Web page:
abusesaffiliationarrow-downarrow-leftarrow-rightarrow-upattack-typeburgerchevron-downchevron-leftchevron-rightchevron-upClock iconclosedeletedevelopment-povertydiscriminationdollardownloademailenvironmentexternal-linkfacebookfiltergenderglobegroupshealthC4067174-3DD9-4B9E-AD64-284FDAAE6338@1xinformation-outlineinformationinstagraminvestment-trade-globalisationissueslabourlanguagesShapeCombined Shapeline, chart, up, arrow, graphlocationmap-pinminusnewsorganisationotheroverviewpluspreviewArtboard 185profilerefreshIconnewssearchsecurityPathStock downStock steadyStock uptagticktooltiptwitteruniversalityweb

This page is not available in Deutsch and is being displayed in English

Bericht

13 Jul 2021

Autor*in:
Liz May

Report: How trade can support climate action - a 2021 agenda for the UK

'How trade can support climate action - a 2021 agenda for the UK', 13 July 2021

"A wave of energy around tackling the climate emergency is building ahead of the Conference of the Parties (COP) 26 Summit to be held in Glasgow in November 2021. In June the G7 promised “a green revolution that creates jobs, cuts emissions and seeks to limit the rise in global temperatures to 1.5 degrees.”

US President Joe Biden opened the April Leaders Summit on Climate saying “The signs are unmistakable, the science is undeniable, and the cost of inaction keeps mounting. The US isn't waiting, we are resolving to take action.”

Echoing this sentiment, UK Prime Minister, Boris Johnson said “The 2020s will be remembered either as the decade in which world leaders united to turn the tide, or as a failure.” He called on leaders to come to the COP26 Summit “armed with ambitious targets and the plans required to reach them.”3 In November 2020 Johnson announced the UK’s “Ten Point Plan for a Green Industrial Revolution” which clearly shows that action to tackle climate change is also seen as an opportunity to deliver the government’s levelling up agenda and improve lives through the creation of green jobs, clean air, warm homes and well-functioning transport systems. But practical progress is too slow...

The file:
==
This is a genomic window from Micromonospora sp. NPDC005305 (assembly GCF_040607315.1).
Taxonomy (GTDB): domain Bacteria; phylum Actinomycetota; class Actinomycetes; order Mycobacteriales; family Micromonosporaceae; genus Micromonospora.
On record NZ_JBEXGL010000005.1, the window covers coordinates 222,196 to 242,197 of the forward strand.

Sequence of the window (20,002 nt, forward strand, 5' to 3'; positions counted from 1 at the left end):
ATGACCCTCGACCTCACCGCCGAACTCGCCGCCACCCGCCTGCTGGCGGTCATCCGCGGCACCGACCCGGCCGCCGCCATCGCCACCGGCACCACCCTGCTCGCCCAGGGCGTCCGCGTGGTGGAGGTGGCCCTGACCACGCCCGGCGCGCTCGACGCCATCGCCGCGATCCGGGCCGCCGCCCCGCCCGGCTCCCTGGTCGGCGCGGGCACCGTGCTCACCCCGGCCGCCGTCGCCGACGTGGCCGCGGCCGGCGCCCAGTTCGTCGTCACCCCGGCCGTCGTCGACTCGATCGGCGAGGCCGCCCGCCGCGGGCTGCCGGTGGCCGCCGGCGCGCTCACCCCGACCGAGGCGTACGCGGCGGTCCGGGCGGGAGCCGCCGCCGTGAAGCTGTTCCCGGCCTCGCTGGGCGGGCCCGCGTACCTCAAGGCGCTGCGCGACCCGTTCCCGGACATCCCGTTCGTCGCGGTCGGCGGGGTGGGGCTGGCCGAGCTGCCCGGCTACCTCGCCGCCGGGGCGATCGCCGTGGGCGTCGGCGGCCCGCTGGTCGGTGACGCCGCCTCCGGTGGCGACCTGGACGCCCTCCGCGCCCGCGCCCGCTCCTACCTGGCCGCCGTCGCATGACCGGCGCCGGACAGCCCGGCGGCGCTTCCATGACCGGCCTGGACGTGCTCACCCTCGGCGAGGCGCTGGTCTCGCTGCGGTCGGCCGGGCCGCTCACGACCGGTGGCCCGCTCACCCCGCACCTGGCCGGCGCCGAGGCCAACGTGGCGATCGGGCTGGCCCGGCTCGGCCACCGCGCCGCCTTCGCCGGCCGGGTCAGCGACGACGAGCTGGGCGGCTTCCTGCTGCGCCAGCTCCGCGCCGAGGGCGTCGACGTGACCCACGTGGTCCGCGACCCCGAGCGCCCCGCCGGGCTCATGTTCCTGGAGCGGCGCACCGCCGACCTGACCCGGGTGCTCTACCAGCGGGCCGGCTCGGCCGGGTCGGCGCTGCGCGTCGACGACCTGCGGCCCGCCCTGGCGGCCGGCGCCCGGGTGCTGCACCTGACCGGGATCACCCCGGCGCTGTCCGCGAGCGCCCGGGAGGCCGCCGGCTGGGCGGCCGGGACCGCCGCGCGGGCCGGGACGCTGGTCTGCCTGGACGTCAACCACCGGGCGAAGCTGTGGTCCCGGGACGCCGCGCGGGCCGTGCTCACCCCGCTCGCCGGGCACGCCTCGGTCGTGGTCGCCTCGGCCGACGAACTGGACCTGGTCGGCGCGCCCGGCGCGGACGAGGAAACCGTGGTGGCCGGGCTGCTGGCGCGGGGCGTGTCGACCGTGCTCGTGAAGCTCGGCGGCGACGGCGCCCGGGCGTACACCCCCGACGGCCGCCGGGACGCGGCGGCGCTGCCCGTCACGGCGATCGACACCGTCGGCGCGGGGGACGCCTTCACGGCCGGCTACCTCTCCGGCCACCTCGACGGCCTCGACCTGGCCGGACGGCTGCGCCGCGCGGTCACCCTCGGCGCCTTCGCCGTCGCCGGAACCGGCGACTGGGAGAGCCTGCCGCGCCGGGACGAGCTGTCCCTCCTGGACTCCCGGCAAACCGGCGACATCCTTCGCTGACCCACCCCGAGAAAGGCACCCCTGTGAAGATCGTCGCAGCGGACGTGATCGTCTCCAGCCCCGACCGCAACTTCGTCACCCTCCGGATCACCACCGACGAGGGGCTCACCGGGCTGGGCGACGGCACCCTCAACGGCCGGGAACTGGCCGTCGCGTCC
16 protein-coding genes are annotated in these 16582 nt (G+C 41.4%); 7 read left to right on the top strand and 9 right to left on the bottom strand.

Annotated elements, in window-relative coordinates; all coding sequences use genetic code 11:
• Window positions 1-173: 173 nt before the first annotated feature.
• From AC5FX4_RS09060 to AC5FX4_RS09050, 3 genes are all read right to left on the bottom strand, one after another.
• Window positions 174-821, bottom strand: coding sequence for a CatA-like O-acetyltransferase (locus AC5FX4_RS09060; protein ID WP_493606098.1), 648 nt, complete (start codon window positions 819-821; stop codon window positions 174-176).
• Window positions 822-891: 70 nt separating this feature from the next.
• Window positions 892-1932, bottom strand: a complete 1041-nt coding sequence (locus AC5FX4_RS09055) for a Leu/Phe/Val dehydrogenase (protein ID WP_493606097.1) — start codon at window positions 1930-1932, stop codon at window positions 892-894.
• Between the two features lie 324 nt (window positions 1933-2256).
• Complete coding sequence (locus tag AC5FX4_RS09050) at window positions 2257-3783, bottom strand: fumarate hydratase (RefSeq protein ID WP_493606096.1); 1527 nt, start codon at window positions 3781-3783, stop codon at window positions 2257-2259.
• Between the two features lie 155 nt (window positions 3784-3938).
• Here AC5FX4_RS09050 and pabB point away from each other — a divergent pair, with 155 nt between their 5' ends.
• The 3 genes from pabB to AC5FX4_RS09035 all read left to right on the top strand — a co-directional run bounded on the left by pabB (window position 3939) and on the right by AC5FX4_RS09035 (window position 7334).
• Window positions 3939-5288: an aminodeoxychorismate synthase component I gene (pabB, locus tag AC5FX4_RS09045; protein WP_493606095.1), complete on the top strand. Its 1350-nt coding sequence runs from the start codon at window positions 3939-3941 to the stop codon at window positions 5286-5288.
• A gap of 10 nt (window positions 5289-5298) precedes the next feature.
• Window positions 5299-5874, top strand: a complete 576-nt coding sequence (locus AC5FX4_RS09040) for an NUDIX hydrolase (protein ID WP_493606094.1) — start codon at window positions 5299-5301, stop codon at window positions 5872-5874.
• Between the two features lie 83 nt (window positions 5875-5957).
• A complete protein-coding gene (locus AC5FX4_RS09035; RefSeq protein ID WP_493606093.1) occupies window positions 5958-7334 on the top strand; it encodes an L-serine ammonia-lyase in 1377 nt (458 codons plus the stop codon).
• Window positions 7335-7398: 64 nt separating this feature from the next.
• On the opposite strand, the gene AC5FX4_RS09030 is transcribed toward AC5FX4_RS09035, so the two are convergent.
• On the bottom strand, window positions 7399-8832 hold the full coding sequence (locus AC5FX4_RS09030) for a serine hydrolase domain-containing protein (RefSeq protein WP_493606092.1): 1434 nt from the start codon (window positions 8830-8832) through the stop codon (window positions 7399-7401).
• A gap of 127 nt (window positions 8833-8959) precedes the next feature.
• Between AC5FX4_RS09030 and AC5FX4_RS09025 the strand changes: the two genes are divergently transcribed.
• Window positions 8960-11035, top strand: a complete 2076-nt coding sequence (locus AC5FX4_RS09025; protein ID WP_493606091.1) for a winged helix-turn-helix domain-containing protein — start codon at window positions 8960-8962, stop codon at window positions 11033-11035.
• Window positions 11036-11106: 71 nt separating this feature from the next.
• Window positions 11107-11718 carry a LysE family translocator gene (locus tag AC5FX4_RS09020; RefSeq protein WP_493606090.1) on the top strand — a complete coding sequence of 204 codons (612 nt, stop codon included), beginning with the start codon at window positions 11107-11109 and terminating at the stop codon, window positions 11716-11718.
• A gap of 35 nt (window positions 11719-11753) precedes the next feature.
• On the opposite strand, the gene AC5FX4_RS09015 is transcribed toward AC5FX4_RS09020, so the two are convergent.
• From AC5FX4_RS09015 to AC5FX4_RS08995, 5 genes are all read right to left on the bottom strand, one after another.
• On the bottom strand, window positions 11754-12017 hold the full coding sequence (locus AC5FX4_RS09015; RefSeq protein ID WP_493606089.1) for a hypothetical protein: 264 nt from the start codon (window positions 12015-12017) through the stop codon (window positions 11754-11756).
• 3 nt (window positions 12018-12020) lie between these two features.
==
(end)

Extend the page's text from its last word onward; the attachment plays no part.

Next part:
...This briefing outlines how three important pillars of the UK’s approach to tackling climate change – decarbonising the economy, creating green jobs and industries and delivering more sustainable food and farming systems could either be helped or hindered by trade rules. It makes practical recommendations for how the UK can:

1. Develop a more coherent domestic approach, deliberately designing trade policy to support climate ambitions.

2. Use the opportunities of COP 26 and the WTO Ministerial Summit in 2021 to lead international efforts to bring trade rules into the service of climate action.

The global response to the Covid 19 pandemic demonstrates that in times of real emergency, governments can quickly throw off old ways of thinking and rules that once seemed sacrosanct can be gone in the blink of an eye. Governments around the world are committed to Build Back Better and a fresh approach to trade must be central to this..."

Story Timeline